While she's on the road a lot these days, Blu's flagship event Bitchslap! is evidence of her hard work. The gay-friendly night has been a mainstay in Toronto's underground scene for the past few years, bringing in headliners like Miss Honey Dijon, Robert De La Gaultier and Montreal's Danny Torrence. With her first foray into Europe and Asia planned for the fall and the release of her debut album Twisted & Dirty on Canada's seminal house label Hi-Bias Records, as well as more productions with Palermo, squeezing in some record shopping to stock up on tracks at her favorite “Play D” couldn't have come at a better time.
“Reckless Girl 2007” (white label)
This classic house tune from 2002 on Cheeky Records has been reinvented with today's electro-house elements. A new dirty bass line and samples of the original vocal update the much-loved track. The vocal sample is not overused, which I like. I have been waiting for a remix of this one and know I'll enjoy playing it out.
“This Is the Hook” (Play)
Here's another record with a killer electro bass line and a thumping kick, and like the title says, it has all the right hooks. Catchy computer voice samples saying, “This is the hook/ It's catchy, you'll like it,” bridge different parts of this very dirty, very funky track that's perfect for late-night surprises.
“I Get My Kicks” (Frontier)
UK production duo Coburn is really pumping out some great breaks-, rock- and electro-flavored house. A sexy male vocal paired with a trippy, synthy bass line makes for great electro house. In case you haven't noticed, I like electro house! The track breaks down into a driving guitar riff before jumping back into the killer bass line. On the B-side, the Robbie Rivera remix is unlike his usual work with rock written all over it — nice work on both tracks.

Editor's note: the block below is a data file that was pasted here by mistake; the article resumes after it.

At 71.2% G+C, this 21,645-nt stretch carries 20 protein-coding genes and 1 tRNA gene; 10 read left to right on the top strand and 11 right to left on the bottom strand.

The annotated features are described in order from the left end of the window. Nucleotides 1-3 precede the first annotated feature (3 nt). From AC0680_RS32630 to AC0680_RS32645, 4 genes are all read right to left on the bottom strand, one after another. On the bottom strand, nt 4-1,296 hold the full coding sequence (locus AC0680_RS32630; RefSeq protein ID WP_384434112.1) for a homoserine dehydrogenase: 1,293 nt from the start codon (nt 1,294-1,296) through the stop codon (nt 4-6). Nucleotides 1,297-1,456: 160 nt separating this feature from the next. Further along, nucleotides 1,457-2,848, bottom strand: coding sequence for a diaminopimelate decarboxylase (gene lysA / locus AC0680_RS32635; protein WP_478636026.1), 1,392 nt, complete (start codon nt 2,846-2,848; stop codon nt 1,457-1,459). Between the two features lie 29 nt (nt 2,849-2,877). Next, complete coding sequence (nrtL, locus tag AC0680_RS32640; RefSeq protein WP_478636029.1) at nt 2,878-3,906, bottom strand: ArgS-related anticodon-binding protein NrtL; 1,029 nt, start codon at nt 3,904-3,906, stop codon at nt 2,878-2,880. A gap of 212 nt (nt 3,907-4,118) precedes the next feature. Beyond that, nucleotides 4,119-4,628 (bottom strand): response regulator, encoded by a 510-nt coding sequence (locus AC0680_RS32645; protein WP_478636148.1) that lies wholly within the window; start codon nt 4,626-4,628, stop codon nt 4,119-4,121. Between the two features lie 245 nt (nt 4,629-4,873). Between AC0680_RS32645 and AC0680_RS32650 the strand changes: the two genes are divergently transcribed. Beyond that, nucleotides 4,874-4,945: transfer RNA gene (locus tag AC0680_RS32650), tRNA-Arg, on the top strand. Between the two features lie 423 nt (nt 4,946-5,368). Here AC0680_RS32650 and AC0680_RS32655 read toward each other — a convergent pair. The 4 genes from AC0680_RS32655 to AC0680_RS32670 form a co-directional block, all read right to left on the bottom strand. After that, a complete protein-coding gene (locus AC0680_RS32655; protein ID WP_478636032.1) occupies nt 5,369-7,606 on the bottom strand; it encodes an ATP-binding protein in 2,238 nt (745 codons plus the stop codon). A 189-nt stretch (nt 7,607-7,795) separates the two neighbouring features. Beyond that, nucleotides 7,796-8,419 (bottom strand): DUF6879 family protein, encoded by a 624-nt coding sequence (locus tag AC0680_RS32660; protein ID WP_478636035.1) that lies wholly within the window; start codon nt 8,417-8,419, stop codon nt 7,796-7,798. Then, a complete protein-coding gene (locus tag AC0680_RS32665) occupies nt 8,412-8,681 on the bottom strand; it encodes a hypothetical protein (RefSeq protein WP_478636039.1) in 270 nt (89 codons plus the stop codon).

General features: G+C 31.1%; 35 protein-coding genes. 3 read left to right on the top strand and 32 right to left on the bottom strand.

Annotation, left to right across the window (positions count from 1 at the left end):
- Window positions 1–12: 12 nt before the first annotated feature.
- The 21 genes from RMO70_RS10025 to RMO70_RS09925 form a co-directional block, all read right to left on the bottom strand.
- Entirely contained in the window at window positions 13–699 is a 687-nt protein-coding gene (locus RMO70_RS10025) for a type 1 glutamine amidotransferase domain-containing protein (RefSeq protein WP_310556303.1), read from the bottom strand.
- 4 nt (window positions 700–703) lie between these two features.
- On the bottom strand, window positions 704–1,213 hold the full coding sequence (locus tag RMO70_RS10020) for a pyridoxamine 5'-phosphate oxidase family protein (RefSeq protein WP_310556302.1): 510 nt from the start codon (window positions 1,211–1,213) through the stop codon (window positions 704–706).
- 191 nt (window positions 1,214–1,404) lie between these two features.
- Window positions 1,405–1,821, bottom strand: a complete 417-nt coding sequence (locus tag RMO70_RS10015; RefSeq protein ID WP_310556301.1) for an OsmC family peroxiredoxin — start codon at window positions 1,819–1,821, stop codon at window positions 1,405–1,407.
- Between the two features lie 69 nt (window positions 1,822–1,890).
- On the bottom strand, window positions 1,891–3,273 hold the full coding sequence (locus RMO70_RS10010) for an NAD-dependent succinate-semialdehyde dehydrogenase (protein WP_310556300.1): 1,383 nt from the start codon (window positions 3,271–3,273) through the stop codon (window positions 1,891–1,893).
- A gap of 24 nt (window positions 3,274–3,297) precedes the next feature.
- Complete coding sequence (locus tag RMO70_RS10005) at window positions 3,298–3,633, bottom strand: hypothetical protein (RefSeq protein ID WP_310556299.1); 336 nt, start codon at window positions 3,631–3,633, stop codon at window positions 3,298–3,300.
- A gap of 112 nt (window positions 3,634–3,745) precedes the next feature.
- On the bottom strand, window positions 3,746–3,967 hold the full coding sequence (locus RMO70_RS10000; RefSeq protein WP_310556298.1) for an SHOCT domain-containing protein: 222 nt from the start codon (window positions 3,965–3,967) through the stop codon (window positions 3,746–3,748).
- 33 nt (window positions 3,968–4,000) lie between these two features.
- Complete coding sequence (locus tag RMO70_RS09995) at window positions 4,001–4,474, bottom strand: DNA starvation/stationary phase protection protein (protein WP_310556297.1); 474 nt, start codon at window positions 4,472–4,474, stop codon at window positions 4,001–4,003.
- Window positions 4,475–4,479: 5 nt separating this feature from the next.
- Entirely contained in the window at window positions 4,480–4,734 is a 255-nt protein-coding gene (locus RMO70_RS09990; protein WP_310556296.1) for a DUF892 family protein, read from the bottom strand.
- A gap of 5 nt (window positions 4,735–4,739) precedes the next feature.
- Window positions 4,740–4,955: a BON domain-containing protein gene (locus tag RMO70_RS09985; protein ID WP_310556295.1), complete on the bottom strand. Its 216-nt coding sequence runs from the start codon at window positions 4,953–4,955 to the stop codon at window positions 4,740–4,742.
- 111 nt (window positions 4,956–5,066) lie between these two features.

JAIMIE FANATIC & MARIO OCHOA
Lost & Found EP (Relic Silver)
This double-header on Relic's funky sub-label is my favorite pick of the bunch. Mario Ochoa's “Lost Language” is exactly what I'm playing right now — a dirty electro bass line with a jacking tempo. The breakdown is nice and melodic with electro grooves and banging bass. This is definitely a crowd pleaser!
On the B-side, here's a funky gem to surprise the crowd with. Danny Freakazoid delivers a solid tribal-electro instrumental track for UK electro-house label CR2. The middle of the track breaks down to an interesting melodic piano while a bongo in the background continually builds before it all drops hard to combine the melody with the dirty bass line. Nice one!
MOBY FEAT. DEBBIE HARRY
“New York, New York” (Armand Van Helden remix) (Mute)
I love Moby, so this was a no-brainer, plus the fact that Blondie lead singer Debbie Harry was doing vocals on this timeless classic sold me instantly. It's a great banging tune with a tinge of rock. This is one of my first Armand Van Helden records, believe it or not!
REFLEKT FEAT. DELLINE BASS
“Shine (Feels Like Home)” (John Gurd remix) (Mono Type)
Found on the B-side, this hidden gem starts out with a nice tribal electro bass line, giving way to a filtered vocal in the background. The breakdown is strong with great sound effects and a nice banging drop. This is dubbier and will fit nicely at the beginning or end of the night.
“Jump” (white label)
This white-label mashup of House of Pain's legendary “Jump Around” is definitely a dancefloor filler. A funky bass-line intro playfully foreshadows the original single with glitchy samples of bagpipes and the famous “Pack it up/ Pack it in” vocal before breaking down to the original single. Big energy here for getting hands up in the air!